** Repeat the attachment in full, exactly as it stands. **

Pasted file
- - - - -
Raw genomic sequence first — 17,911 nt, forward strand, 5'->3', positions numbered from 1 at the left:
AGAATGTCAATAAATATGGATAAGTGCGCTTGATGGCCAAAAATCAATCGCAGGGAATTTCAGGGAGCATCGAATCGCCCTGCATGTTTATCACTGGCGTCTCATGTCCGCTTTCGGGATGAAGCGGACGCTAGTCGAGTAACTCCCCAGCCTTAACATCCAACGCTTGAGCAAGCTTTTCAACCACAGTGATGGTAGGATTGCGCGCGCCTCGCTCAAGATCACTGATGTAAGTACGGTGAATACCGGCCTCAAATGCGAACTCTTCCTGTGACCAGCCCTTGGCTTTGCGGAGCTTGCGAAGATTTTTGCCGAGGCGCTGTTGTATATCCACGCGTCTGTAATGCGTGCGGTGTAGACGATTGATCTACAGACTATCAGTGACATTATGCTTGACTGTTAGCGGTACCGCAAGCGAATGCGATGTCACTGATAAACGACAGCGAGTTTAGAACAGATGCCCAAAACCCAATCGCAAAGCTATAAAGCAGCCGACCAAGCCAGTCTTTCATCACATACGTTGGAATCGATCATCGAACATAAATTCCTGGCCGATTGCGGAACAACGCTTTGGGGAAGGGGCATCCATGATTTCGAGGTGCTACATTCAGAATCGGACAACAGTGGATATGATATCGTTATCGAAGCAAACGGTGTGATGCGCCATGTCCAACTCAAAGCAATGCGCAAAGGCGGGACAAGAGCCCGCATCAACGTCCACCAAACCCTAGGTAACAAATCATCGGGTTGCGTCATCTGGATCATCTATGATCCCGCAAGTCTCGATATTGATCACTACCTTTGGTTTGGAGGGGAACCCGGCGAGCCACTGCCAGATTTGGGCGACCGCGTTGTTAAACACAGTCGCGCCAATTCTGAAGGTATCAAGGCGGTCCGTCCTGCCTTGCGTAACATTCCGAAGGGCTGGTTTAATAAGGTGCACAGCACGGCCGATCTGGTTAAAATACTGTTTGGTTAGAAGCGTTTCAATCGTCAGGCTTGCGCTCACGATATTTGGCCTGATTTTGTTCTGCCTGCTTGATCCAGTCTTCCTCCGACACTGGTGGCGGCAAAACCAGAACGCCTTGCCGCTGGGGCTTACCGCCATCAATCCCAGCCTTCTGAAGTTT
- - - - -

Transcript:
Raw genomic sequence first — 17,911 nt, forward strand, 5'->3', positions numbered from 1 at the left:
AGAATGTCAATAAATATGGATAAGTGCGCTTGATGGCCAAAAATCAATCGCAGGGAATTTCAGGGAGCATCGAATCGCCCTGCATGTTTATCACTGGCGTCTCATGTCCGCTTTCGGGATGAAGCGGACGCTAGTCGAGTAACTCCCCAGCCTTAACATCCAACGCTTGAGCAAGCTTTTCAACCACAGTGATGGTAGGATTGCGCGCGCCTCGCTCAAGATCACTGATGTAAGTACGGTGAATACCGGCCTCAAATGCGAACTCTTCCTGTGACCAGCCCTTGGCTTTGCGGAGCTTGCGAAGATTTTTGCCGAGGCGCTGTTGTATATCCACGCGTCTGTAATGCGTGCGGTGTAGACGATTGATCTACAGACTATCAGTGACATTATGCTTGACTGTTAGCGGTACCGCAAGCGAATGCGATGTCACTGATAAACGACAGCGAGTTTAGAACAGATGCCCAAAACCCAATCGCAAAGCTATAAAGCAGCCGACCAAGCCAGTCTTTCATCACATACGTTGGAATCGATCATCGAACATAAATTCCTGGCCGATTGCGGAACAACGCTTTGGGGAAGGGGCATCCATGATTTCGAGGTGCTACATTCAGAATCGGACAACAGTGGATATGATATCGTTATCGAAGCAAACGGTGTGATGCGCCATGTCCAACTCAAAGCAATGCGCAAAGGCGGGACAAGAGCCCGCATCAACGTCCACCAAACCCTAGGTAACAAATCATCGGGTTGCGTCATCTGGATCATCTATGATCCCGCAAGTCTCGATATTGATCACTACCTTTGGTTTGGAGGGGAACCCGGCGAGCCACTGCCAGATTTGGGCGACCGCGTTGTTAAACACAGTCGCGCCAATTCTGAAGGTATCAAGGCGGTCCGTCCTGCCTTGCGTAACATTCCGAAGGGCTGGTTTAATAAGGTGCACAGCACGGCCGATCTGGTTAAAATACTGTTTGGTTAGAAGCGTTTCAATCGTCAGGCTTGCGCTCACGATATTTGGCCTGATTTTGTTCTGCCTGCTTGATCCAGTCTTCCTCCGACACTGGTGGCGGCAAAACCAGAACGCCTTGCCGCTGGGGCTTACCGCCATCAATCCCAGCCTTCTGAAGTTT